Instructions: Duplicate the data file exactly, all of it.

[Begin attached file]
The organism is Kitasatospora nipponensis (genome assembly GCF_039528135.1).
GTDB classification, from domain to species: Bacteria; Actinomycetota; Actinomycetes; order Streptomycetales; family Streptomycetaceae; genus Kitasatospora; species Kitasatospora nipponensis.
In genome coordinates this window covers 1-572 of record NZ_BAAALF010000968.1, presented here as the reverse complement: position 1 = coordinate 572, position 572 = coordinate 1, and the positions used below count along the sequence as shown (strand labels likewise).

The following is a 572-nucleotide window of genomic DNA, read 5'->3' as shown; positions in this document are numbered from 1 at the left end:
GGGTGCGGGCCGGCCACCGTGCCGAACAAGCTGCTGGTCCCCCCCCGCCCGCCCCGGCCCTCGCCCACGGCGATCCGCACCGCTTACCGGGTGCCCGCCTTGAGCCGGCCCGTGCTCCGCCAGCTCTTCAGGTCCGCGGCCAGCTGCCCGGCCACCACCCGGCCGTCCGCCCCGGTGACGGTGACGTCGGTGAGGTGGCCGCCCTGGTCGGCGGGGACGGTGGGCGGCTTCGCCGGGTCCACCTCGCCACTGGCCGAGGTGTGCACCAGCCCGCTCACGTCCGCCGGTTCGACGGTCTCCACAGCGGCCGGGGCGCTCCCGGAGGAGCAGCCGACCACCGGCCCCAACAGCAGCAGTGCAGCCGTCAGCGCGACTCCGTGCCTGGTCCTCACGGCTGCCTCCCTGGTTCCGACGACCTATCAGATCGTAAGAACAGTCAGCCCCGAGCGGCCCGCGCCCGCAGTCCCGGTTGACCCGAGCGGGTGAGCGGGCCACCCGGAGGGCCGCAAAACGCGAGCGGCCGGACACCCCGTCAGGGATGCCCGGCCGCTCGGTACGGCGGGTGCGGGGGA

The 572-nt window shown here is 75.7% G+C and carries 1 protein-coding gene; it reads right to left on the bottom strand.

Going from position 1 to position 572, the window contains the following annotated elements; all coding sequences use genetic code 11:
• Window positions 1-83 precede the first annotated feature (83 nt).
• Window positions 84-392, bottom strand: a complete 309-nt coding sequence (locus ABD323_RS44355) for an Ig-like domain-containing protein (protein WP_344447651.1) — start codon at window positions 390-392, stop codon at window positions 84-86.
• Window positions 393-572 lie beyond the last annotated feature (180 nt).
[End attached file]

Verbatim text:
The organism is Kitasatospora nipponensis (genome assembly GCF_039528135.1).
GTDB classification, from domain to species: Bacteria; Actinomycetota; Actinomycetes; order Streptomycetales; family Streptomycetaceae; genus Kitasatospora; species Kitasatospora nipponensis.
In genome coordinates this window covers 1-572 of record NZ_BAAALF010000968.1, presented here as the reverse complement: position 1 = coordinate 572, position 572 = coordinate 1, and the positions used below count along the sequence as shown (strand labels likewise).

The following is a 572-nucleotide window of genomic DNA, read 5'->3' as shown; positions in this document are numbered from 1 at the left end:
GGGTGCGGGCCGGCCACCGTGCCGAACAAGCTGCTGGTCCCCCCCCGCCCGCCCCGGCCCTCGCCCACGGCGATCCGCACCGCTTACCGGGTGCCCGCCTTGAGCCGGCCCGTGCTCCGCCAGCTCTTCAGGTCCGCGGCCAGCTGCCCGGCCACCACCCGGCCGTCCGCCCCGGTGACGGTGACGTCGGTGAGGTGGCCGCCCTGGTCGGCGGGGACGGTGGGCGGCTTCGCCGGGTCCACCTCGCCACTGGCCGAGGTGTGCACCAGCCCGCTCACGTCCGCCGGTTCGACGGTCTCCACAGCGGCCGGGGCGCTCCCGGAGGAGCAGCCGACCACCGGCCCCAACAGCAGCAGTGCAGCCGTCAGCGCGACTCCGTGCCTGGTCCTCACGGCTGCCTCCCTGGTTCCGACGACCTATCAGATCGTAAGAACAGTCAGCCCCGAGCGGCCCGCGCCCGCAGTCCCGGTTGACCCGAGCGGGTGAGCGGGCCACCCGGAGGGCCGCAAAACGCGAGCGGCCGGACACCCCGTCAGGGATGCCCGGCCGCTCGGTACGGCGGGTGCGGGGGA

The 572-nt window shown here is 75.7% G+C and carries 1 protein-coding gene; it reads right to left on the bottom strand.

Going from position 1 to position 572, the window contains the following annotated elements; all coding sequences use genetic code 11:
• Window positions 1-83 precede the first annotated feature (83 nt).
• Window positions 84-392, bottom strand: a complete 309-nt coding sequence (locus ABD323_RS44355) for an Ig-like domain-containing protein (protein WP_344447651.1) — start codon at window positions 390-392, stop codon at window positions 84-86.
• Window positions 393-572 lie beyond the last annotated feature (180 nt).